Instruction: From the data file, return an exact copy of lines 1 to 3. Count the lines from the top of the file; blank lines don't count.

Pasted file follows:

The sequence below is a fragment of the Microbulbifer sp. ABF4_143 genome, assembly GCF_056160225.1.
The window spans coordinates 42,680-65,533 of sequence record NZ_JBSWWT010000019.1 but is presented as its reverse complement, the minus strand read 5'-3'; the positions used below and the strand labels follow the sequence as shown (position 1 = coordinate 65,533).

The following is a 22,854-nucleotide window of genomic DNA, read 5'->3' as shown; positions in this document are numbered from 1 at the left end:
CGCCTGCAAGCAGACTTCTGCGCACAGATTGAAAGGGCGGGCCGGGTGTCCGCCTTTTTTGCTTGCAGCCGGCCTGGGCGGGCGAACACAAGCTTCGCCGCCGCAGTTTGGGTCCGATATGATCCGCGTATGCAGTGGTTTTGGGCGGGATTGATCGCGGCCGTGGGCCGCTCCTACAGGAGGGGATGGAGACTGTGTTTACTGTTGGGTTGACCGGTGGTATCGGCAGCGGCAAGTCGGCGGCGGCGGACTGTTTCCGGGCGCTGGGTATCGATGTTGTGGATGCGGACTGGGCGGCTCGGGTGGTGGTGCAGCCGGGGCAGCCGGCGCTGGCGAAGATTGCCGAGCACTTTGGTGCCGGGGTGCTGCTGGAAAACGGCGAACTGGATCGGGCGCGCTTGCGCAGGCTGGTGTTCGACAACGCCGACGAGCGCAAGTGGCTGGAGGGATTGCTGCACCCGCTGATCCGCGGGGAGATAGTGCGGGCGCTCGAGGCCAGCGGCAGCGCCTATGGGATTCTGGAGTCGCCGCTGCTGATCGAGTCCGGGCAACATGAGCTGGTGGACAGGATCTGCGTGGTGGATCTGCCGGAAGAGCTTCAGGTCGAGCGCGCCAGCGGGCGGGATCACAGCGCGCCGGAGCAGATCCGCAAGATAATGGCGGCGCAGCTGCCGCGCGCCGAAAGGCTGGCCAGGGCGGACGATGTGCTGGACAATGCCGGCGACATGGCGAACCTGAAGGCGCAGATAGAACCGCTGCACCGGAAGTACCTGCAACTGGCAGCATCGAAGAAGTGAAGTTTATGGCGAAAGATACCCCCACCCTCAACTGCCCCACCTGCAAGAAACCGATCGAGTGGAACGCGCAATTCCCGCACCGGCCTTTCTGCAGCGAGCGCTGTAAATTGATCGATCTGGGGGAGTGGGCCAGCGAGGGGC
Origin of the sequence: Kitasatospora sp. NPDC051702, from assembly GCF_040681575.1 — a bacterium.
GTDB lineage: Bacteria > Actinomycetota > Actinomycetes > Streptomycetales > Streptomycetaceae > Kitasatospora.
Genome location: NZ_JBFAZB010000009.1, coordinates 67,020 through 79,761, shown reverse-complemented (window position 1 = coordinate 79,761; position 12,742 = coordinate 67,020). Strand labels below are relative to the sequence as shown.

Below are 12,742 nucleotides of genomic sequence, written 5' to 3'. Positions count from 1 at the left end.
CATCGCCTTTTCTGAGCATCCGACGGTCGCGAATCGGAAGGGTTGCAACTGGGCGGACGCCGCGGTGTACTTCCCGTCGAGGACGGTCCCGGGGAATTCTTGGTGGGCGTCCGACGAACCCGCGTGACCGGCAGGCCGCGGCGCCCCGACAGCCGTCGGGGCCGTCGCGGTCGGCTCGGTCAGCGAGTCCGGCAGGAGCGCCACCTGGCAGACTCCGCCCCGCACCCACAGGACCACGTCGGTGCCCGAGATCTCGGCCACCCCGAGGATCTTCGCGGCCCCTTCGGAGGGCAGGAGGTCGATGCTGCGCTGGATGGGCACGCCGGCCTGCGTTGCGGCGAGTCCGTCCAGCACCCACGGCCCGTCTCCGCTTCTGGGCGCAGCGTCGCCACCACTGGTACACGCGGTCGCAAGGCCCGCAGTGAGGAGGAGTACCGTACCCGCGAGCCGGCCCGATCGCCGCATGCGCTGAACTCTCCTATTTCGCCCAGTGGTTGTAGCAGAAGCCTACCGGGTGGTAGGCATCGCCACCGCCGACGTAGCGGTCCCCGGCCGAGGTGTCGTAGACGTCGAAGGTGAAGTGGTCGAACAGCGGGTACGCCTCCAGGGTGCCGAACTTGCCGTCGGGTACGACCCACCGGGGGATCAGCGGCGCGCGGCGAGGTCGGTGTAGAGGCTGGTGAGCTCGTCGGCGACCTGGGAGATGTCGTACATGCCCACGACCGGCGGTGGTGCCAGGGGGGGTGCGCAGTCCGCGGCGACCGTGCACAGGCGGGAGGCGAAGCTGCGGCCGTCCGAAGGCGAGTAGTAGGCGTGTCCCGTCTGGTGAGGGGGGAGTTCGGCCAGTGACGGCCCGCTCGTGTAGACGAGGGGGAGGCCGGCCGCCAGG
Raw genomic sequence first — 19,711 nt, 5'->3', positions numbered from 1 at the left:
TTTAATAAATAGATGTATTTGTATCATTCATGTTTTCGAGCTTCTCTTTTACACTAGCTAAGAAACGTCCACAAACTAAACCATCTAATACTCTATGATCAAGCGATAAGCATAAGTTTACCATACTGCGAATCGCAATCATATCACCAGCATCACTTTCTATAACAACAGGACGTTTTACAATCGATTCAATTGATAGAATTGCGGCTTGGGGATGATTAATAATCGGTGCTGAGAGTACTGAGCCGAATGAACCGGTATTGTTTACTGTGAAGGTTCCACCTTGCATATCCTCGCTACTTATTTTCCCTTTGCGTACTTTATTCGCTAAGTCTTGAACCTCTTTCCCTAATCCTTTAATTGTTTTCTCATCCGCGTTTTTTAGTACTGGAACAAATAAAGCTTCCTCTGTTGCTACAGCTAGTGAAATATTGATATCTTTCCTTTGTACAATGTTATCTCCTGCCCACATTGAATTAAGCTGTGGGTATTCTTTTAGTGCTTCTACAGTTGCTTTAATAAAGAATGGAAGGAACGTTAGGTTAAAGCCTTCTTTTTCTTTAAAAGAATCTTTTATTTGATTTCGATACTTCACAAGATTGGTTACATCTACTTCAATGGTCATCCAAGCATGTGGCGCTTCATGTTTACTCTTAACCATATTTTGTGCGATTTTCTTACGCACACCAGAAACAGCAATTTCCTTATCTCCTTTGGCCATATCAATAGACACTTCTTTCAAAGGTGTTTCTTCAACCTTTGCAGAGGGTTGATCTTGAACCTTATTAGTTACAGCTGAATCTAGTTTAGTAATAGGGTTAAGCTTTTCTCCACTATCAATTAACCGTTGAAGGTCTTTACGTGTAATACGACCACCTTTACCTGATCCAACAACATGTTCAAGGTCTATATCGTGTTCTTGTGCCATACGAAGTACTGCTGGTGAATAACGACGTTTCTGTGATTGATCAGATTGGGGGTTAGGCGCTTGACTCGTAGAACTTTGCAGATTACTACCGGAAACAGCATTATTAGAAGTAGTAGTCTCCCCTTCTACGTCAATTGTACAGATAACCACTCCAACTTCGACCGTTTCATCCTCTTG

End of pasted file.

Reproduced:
The sequence below is a fragment of the Microbulbifer sp. ABF4_143 genome, assembly GCF_056160225.1.
The window spans coordinates 42,680-65,533 of sequence record NZ_JBSWWT010000019.1 but is presented as its reverse complement, the minus strand read 5'-3'; the positions used below and the strand labels follow the sequence as shown (position 1 = coordinate 65,533).

The following is a 22,854-nucleotide window of genomic DNA, read 5'->3' as shown; positions in this document are numbered from 1 at the left end: